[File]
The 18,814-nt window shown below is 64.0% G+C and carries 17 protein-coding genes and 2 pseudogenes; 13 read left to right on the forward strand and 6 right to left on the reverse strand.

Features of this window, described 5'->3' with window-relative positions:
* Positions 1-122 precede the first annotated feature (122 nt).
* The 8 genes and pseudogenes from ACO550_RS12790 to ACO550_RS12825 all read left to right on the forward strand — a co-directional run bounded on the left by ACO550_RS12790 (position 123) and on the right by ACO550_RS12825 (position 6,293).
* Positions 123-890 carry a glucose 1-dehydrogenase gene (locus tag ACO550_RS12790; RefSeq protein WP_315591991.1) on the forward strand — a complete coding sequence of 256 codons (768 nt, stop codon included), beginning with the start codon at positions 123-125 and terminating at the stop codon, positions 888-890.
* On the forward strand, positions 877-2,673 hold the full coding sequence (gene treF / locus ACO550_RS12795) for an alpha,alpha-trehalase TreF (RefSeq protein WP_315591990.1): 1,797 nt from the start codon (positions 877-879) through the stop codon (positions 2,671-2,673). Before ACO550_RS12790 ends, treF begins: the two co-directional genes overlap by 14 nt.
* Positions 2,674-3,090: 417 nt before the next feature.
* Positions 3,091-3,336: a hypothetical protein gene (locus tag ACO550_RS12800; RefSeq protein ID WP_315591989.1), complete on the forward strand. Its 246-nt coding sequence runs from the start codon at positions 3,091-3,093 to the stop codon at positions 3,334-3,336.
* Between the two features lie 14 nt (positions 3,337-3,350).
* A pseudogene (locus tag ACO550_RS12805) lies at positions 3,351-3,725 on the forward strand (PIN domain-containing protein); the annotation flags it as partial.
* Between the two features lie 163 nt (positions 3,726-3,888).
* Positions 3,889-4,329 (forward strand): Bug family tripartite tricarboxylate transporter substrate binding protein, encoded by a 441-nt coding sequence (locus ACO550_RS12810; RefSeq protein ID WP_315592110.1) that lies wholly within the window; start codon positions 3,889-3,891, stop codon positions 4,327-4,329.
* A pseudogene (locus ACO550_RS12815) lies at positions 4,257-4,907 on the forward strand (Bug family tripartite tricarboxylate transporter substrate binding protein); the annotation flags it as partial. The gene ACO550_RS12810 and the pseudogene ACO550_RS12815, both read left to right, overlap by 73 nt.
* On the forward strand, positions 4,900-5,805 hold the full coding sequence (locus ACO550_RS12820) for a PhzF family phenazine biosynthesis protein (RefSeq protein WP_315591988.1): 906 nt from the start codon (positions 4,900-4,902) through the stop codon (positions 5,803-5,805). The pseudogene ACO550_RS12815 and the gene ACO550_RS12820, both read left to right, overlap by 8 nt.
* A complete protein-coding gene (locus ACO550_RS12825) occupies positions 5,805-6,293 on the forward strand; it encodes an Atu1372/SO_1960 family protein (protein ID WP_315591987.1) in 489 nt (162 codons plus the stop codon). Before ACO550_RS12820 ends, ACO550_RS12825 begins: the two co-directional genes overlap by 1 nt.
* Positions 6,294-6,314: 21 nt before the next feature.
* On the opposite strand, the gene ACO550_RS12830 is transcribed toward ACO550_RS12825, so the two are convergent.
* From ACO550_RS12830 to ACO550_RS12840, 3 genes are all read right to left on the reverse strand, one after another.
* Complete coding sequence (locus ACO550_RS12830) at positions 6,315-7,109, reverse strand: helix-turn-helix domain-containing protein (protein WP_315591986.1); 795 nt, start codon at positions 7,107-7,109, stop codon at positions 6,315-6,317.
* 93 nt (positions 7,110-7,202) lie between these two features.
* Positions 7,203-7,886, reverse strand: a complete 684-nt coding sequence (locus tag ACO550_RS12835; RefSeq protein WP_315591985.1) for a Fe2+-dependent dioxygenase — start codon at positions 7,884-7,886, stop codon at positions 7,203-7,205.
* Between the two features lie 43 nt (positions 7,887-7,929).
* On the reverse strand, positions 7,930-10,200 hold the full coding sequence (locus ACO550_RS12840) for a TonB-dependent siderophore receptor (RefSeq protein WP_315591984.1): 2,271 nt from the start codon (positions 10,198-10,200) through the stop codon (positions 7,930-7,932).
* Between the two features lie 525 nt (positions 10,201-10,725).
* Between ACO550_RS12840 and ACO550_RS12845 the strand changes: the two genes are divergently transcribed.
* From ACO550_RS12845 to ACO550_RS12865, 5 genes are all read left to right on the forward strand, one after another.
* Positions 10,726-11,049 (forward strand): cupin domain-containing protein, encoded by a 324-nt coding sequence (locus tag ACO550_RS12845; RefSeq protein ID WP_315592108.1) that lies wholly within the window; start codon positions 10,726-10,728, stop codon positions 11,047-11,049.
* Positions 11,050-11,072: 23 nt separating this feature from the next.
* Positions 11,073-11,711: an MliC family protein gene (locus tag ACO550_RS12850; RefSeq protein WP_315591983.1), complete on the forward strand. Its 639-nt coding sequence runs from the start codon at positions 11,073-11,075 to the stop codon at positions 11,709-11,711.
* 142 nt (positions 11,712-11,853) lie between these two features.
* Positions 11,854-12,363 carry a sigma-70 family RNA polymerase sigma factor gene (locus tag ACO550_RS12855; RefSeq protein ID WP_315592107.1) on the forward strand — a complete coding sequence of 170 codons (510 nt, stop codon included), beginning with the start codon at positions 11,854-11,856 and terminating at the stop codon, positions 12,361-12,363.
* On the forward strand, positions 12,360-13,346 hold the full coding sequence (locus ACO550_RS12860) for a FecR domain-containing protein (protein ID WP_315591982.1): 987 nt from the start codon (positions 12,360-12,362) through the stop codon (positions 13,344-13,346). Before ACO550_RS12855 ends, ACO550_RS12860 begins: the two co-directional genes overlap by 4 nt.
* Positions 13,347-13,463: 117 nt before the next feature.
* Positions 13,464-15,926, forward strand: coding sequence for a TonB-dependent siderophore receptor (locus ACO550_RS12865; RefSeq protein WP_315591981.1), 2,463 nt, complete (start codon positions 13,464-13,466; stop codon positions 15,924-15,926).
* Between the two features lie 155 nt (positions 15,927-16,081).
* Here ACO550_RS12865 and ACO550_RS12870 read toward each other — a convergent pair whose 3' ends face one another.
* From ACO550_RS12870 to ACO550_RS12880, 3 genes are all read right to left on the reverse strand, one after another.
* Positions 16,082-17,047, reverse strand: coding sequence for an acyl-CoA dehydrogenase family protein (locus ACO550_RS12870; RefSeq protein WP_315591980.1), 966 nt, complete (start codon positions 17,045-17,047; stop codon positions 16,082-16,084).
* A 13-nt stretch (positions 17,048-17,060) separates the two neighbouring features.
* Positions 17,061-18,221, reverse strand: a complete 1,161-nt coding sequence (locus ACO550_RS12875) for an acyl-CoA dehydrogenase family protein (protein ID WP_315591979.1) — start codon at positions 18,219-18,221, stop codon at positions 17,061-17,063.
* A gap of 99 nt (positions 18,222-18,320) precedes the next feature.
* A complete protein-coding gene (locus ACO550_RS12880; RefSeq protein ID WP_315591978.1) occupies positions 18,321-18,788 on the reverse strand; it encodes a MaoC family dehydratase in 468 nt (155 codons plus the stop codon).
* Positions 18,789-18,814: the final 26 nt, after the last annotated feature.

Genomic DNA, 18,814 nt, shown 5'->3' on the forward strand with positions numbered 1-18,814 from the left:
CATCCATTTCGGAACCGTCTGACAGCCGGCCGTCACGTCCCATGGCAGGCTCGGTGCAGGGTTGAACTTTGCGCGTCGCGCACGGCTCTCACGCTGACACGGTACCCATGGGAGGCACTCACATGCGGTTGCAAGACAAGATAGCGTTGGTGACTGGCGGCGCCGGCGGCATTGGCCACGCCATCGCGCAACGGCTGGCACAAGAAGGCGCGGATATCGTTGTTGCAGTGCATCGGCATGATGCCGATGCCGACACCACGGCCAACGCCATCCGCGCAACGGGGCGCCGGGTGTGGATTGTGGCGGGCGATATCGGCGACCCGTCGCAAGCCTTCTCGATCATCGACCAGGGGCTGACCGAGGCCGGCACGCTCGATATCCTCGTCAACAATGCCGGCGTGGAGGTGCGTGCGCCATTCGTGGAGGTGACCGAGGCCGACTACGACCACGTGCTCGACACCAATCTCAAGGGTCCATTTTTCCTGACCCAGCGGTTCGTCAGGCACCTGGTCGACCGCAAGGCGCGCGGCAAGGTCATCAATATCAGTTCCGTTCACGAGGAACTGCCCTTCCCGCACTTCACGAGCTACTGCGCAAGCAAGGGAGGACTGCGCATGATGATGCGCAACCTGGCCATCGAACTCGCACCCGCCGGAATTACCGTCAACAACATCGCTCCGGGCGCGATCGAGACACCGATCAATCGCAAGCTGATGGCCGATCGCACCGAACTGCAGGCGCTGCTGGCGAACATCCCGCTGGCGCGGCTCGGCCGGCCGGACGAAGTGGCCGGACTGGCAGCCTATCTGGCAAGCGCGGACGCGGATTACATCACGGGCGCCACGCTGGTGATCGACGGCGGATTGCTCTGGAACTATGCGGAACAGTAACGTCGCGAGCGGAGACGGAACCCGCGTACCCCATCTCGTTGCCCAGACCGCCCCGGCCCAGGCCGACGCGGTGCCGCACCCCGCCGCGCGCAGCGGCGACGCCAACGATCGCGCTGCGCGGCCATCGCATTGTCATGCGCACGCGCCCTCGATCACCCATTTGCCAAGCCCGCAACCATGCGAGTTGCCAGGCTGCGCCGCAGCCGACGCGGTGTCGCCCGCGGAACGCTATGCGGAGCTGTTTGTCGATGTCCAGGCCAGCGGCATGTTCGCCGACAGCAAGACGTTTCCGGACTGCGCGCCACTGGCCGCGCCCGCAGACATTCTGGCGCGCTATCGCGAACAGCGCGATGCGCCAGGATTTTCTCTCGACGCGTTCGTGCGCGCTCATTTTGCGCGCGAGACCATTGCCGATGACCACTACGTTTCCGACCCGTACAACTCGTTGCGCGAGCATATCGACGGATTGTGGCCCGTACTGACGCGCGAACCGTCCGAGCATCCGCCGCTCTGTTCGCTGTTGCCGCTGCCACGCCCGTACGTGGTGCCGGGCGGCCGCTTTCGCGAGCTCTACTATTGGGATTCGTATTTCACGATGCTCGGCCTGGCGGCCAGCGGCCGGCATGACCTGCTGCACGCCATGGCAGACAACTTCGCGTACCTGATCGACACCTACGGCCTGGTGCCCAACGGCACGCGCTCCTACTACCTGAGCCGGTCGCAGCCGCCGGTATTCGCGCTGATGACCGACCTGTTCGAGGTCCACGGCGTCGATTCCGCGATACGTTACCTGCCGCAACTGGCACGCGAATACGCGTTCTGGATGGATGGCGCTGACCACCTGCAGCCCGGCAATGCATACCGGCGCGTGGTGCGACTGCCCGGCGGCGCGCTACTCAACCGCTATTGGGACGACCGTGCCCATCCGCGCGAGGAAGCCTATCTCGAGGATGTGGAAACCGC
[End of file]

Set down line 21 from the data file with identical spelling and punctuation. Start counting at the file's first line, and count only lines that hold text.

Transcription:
* Positions 7,203-7,886, reverse strand: a complete 684-nt coding sequence (locus tag ACO550_RS12835; RefSeq protein WP_315591985.1) for a Fe2+-dependent dioxygenase — start codon at positions 7,884-7,886, stop codon at positions 7,203-7,205.